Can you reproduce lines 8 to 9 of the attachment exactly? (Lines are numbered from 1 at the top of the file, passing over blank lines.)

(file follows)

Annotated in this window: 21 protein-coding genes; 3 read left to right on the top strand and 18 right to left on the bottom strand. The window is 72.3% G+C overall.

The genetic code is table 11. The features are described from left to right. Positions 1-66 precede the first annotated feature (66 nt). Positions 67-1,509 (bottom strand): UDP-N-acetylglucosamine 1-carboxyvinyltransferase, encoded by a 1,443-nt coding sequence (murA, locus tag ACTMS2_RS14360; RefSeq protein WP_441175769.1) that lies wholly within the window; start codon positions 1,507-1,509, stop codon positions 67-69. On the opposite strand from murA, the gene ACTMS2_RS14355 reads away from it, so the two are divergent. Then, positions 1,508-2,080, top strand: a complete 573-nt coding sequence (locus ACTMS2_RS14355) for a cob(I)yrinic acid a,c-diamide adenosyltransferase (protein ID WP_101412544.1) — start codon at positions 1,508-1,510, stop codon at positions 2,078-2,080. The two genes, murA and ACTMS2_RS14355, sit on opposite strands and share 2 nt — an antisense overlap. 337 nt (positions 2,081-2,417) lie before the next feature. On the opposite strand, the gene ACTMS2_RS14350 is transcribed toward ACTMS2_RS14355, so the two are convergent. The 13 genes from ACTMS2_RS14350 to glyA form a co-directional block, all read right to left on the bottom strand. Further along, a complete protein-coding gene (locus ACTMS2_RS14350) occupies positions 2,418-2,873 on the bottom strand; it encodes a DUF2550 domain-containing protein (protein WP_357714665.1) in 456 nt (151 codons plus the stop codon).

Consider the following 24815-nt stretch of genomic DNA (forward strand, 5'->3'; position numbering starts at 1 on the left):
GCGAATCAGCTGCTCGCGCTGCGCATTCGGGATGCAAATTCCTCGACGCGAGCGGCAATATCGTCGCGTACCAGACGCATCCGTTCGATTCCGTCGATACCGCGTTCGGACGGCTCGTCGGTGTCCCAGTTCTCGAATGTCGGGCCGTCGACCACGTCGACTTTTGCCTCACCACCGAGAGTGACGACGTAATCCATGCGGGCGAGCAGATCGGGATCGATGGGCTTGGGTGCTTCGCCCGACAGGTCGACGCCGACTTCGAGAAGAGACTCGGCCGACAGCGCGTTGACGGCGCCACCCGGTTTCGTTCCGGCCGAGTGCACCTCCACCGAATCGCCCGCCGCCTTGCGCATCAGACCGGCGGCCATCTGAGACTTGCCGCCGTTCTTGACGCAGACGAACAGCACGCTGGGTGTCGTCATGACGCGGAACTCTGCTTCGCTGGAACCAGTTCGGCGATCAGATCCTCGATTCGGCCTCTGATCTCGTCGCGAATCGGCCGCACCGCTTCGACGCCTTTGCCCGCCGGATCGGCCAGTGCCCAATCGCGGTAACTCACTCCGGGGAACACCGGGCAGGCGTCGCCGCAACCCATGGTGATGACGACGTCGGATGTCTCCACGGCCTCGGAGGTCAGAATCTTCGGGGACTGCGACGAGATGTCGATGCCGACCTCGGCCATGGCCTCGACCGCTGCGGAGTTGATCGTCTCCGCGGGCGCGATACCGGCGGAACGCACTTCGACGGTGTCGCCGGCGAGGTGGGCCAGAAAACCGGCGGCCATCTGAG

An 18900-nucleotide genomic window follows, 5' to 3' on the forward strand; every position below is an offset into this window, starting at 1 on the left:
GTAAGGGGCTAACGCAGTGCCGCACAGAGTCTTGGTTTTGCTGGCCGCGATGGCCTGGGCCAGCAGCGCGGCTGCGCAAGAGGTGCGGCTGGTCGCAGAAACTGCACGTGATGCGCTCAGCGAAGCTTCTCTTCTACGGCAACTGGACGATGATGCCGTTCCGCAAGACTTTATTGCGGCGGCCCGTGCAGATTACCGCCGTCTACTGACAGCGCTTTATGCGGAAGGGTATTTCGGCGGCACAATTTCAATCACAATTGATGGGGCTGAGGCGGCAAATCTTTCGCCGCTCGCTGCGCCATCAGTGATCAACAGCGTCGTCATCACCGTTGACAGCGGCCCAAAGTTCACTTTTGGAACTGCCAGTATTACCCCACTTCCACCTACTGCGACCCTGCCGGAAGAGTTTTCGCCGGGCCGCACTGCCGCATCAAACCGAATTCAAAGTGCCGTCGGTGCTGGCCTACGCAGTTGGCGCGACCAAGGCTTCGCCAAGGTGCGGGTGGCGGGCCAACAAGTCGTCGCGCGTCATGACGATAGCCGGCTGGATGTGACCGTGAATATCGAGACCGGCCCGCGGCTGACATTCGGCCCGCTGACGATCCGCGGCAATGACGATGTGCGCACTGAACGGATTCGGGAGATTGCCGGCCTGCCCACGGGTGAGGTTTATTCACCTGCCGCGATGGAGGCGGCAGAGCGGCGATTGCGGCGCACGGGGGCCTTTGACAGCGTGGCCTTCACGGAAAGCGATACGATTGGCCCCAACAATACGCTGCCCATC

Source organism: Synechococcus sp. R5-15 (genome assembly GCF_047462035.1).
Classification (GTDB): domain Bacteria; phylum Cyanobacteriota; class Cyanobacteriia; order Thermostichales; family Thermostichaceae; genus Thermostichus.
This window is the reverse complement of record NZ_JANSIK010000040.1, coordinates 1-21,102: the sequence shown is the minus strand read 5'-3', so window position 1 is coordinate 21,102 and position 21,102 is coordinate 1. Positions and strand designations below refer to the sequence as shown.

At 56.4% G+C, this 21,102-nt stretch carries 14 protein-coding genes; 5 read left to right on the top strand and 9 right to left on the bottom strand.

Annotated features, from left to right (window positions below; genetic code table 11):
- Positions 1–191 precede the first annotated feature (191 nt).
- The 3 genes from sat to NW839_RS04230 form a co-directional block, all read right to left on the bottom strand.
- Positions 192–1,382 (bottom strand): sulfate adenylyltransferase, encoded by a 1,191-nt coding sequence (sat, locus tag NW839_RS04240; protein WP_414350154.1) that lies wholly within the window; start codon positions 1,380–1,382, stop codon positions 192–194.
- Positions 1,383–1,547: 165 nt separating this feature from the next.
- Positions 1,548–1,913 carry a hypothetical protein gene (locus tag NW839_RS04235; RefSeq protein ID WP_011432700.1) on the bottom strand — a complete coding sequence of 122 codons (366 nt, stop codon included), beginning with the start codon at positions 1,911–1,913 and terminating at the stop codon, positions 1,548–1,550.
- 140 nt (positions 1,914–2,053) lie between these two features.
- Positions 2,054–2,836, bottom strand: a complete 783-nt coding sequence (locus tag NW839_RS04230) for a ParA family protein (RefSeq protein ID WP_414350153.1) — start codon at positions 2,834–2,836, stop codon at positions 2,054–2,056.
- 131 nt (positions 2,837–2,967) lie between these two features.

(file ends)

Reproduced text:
Classification (GTDB): domain Bacteria; phylum Cyanobacteriota; class Cyanobacteriia; order Thermostichales; family Thermostichaceae; genus Thermostichus.
This window is the reverse complement of record NZ_JANSIK010000040.1, coordinates 1-21,102: the sequence shown is the minus strand read 5'-3', so window position 1 is coordinate 21,102 and position 21,102 is coordinate 1. Positions and strand designations below refer to the sequence as shown.